Seed recruitment is a major driver of mangrove restoration globally. It is hypothesized that soil condition and channel hydrology can accelerate seedling recruitment and regeneration after a major disturbance. Species abundance, diversity indices, microbial and chemical concentrations in sand-filled mangrove forest was studied. Eight plots (area = 3902.16 m2) were established with ten transects in each plot in a random block design to investigate the effect of soil conditions on seedling growth. A total of 1, 886 seedlings were physically counted. Seedling abundance was significantly different between red (Rizophora racemosa), white (Laguncularia racemosa) and black (Avicennia germinans) mangroves and nypa palm (nypa fruticans). The most dominant species was black mangroves and the least dominant species was nypa palm. Muddy soils had the most abundant species while sandy soils had the least abundant species. Furthermore, semi-muddy soils had the highest species diversity (H = 0.948) whereas muddy soils had the least species diversity (H = 0.022). The soil metal concentration has no correlation with seed abundance and occur in the order Iron>Nitrate>Copper>Cadmium. Soil with high species diversity had high soil microbial population; however, seedling abundance was correlated with soil nutrients and not heavy metals. Small seeds are easily recruited while good soil condition plus existing hydrological connection facilitated natural seedling regeneration in the disturbed mangrove forest.
Cooperative breeding, which is commonly characterized by non-breeding individuals that assist others with reproduction, is common in avian species. However, few accounts have been reported in Charadriiformes, particularly island-nesting species. We present observations of cooperative breeding behaviors in Hawaiian Stilts during the 2012-2020 nesting seasons on the Hawaiian islands of O‘ahu and Moloka‘i. We describe three different behaviors that indicate cooperative breeding: (1) nest sharing; (2) helper at the nest; (3) cooperative chick rearing. Our observations suggest an ideal opportunity to examine the evolution of cooperative breeding behaviors in the order Charadriiformes.
Capture-mark-recapture (CMR) studies have been used extensively in ecology and evolution. While it is feasible to apply CMR in some animals, it is considerably more challenging in small fast-moving species such as insects. In these groups, low recapture rates can bias estimates of demographic parameters, thereby, handicapping effective management of wild populations. Here we use high-speed videos (HSV) of the adults of two large dragonfly species that rarely land and, thus, are particularly challenging for CMR studies. We specifically test whether HSV, compared to conventional eye observations, increases the “resighting” rates and improves the certainty of the estimates of survival rate, and the effects of demographic covariates on survival rates. We show that the use of HSV increases the number of resights substantially. HSV improved our estimates of resighting and survival probability which were either under- or overestimated with the conventional observations. HSV increased the accuracy of the estimates of effect sizes of important covariates (age and body size). Integrating HSV in CMR of highly mobile animals is valuable because it is easy, non-invasive, and has the potential to improve demographic estimates. Hence, it opens the door for a wide range of research possibilities on species that are traditionally difficult to monitor, including within insects, birds, and mammals.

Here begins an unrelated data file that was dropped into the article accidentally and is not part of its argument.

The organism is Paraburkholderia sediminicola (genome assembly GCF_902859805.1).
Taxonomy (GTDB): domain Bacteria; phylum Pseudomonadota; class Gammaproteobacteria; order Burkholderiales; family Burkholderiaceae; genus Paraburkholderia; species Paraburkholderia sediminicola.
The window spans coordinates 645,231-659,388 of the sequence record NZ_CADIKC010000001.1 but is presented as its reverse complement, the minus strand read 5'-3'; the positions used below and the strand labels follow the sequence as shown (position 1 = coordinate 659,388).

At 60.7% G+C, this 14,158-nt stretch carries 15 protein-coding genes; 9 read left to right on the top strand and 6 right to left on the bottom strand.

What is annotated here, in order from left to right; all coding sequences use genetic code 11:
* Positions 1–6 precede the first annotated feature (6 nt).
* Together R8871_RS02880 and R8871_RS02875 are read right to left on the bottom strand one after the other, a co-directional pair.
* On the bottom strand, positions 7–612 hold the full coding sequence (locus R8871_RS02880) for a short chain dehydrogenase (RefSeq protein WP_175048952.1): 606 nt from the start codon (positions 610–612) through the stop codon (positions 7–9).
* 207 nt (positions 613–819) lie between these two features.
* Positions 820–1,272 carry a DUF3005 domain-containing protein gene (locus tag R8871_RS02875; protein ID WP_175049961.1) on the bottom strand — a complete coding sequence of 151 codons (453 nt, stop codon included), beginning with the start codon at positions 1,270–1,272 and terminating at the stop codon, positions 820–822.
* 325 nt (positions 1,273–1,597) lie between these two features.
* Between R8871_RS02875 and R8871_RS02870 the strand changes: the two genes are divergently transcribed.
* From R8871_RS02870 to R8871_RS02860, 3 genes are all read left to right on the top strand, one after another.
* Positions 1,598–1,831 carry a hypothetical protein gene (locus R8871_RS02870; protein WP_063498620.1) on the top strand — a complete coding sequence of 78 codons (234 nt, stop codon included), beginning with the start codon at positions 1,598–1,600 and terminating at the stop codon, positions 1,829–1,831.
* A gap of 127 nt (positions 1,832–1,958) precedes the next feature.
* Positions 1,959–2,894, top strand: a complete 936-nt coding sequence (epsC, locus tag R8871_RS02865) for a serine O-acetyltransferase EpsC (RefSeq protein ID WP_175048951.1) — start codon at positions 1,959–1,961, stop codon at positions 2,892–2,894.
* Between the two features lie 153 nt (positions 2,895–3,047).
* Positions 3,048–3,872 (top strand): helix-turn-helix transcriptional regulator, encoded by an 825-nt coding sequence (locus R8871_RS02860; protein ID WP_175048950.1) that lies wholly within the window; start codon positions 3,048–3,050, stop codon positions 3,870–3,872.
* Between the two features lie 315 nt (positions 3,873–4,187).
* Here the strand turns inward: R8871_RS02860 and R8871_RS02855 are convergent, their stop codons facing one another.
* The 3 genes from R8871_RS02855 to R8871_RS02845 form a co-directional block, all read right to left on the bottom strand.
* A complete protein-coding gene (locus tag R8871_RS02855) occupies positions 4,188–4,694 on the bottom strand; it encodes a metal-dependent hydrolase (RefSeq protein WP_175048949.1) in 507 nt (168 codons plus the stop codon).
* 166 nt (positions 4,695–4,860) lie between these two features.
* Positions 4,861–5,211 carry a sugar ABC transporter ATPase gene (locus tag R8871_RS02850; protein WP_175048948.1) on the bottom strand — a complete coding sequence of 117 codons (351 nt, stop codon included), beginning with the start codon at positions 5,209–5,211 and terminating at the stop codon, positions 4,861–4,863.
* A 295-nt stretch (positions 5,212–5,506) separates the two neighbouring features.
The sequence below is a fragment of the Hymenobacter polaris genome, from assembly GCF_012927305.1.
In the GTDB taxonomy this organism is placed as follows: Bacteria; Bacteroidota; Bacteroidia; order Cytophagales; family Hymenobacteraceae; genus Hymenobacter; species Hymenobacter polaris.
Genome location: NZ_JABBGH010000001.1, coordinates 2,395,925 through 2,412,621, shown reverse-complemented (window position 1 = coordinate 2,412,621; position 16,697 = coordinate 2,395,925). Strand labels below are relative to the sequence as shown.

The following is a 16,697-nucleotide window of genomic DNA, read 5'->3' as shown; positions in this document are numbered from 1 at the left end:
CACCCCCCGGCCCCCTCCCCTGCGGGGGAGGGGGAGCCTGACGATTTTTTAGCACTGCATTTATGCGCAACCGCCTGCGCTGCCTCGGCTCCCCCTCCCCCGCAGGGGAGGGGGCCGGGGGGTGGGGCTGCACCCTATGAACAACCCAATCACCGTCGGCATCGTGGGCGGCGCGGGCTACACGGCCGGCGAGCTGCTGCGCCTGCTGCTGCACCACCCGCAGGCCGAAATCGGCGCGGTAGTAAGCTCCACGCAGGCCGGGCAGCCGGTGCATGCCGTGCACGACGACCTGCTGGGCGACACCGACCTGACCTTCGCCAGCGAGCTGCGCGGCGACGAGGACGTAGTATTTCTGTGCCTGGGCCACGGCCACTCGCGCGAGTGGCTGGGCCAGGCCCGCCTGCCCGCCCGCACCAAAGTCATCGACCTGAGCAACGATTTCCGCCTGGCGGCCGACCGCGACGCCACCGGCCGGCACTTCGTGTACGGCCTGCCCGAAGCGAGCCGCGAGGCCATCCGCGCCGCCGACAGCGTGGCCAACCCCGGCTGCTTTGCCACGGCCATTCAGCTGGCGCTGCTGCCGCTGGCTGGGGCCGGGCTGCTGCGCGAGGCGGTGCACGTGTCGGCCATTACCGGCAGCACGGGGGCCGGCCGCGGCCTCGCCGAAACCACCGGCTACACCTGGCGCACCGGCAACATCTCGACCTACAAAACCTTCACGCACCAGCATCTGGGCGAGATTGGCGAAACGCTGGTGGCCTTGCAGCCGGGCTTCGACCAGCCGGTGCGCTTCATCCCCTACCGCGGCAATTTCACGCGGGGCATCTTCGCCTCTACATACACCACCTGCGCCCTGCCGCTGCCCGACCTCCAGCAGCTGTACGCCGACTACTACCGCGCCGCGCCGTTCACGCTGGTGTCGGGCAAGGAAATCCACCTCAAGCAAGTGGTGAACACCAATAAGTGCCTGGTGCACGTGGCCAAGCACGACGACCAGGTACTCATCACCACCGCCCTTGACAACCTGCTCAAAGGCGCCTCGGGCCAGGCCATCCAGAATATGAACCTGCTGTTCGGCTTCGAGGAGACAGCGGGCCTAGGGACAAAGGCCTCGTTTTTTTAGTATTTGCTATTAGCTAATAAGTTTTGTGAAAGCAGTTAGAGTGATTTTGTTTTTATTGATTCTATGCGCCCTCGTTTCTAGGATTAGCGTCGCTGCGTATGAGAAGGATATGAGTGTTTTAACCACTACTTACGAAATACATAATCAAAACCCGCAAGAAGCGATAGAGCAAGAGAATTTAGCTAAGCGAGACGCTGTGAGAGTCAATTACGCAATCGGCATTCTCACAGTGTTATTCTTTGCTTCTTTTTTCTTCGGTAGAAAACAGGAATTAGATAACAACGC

The main strategy for animal diversity conservation is to increase the territory size but little consideration is given to habitat characteristics requirement, which lead to a decrease in effectiveness for protected areas. Marginal of protected areas are considered to have higher species richness due to the edge effect. Strategy in these sites are still adopts to increase territory size or pay no attention to needs of specific habitat characteristics that is an important topic for the planner and manager. In this study, camera traps was used to estimate composition, diversity and habitat characteristics of mammals in a non-protected area near Huangshan Mountains in Anhui Province, China. We ran 49 liner models with the relative abundance index and 13 habitat characteristic factors of 11 mammals. To answer the question of habitat characteristics or territory size: which is more important to composition and diversity of mammals in non-protect area? We hypothesized that: (1) Non-protected areas have more mammal species than protected areas with the edge effect. (2) Non-protected areas have more species associated with habitat characteristics. We predicted that the habitat characteristics should be firstly considered, territory size secondly in non-protected areas, would provide a last refuge for mammals. Cameras were operated from June 2017 to October 2019, for a total of 29 months, 2,212 independent photos, 9,485 trap-days, recorded 18 species of mammals more than any other protected areas confirmed first hypothesis 1. The model analysis results showed that, habitat characteristics of mammals were different and showed a significant correlation, supported hypothesis 2. In addition, most species are related to vegetation characteristics except to primates (Macaca. thibetana) and rodent (Leopoldamys edwardsi) confirmed our prediction. We suggested conservation policies in non-protected areas: Habitat characteristics should be concerned at first and then increasing protected areas to provide the last refuge for species conservation.